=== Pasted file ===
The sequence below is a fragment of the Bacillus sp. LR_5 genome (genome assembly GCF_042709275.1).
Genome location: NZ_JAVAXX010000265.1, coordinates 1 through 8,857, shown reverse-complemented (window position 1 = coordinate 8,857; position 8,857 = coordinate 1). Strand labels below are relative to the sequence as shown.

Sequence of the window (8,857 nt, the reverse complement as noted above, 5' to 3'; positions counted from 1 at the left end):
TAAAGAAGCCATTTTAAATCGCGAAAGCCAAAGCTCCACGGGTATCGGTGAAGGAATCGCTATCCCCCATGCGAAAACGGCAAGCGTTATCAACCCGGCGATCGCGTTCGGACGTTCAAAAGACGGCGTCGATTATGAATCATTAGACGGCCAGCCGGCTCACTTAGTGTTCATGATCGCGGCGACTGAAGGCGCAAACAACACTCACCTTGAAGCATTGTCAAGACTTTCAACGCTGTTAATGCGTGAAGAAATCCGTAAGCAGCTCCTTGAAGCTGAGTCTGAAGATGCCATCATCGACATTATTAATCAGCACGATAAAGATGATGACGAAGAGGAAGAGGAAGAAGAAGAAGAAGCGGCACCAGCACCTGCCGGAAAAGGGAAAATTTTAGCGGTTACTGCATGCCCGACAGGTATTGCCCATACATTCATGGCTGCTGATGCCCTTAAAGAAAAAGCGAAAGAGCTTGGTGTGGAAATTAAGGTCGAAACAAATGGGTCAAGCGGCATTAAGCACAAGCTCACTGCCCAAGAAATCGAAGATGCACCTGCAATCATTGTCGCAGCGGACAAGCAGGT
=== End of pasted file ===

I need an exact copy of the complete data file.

The sequence below is a fragment of the Bacillus sp. LR_5 genome (genome assembly GCF_042709275.1).
Genome location: NZ_JAVAXX010000265.1, coordinates 1 through 8,857, shown reverse-complemented (window position 1 = coordinate 8,857; position 8,857 = coordinate 1). Strand labels below are relative to the sequence as shown.

Sequence of the window (8,857 nt, the reverse complement as noted above, 5' to 3'; positions counted from 1 at the left end):
TAAAGAAGCCATTTTAAATCGCGAAAGCCAAAGCTCCACGGGTATCGGTGAAGGAATCGCTATCCCCCATGCGAAAACGGCAAGCGTTATCAACCCGGCGATCGCGTTCGGACGTTCAAAAGACGGCGTCGATTATGAATCATTAGACGGCCAGCCGGCTCACTTAGTGTTCATGATCGCGGCGACTGAAGGCGCAAACAACACTCACCTTGAAGCATTGTCAAGACTTTCAACGCTGTTAATGCGTGAAGAAATCCGTAAGCAGCTCCTTGAAGCTGAGTCTGAAGATGCCATCATCGACATTATTAATCAGCACGATAAAGATGATGACGAAGAGGAAGAGGAAGAAGAAGAAGAAGCGGCACCAGCACCTGCCGGAAAAGGGAAAATTTTAGCGGTTACTGCATGCCCGACAGGTATTGCCCATACATTCATGGCTGCTGATGCCCTTAAAGAAAAAGCGAAAGAGCTTGGTGTGGAAATTAAGGTCGAAACAAATGGGTCAAGCGGCATTAAGCACAAGCTCACTGCCCAAGAAATCGAAGATGCACCTGCAATCATTGTCGCAGCGGACAAGCAGGT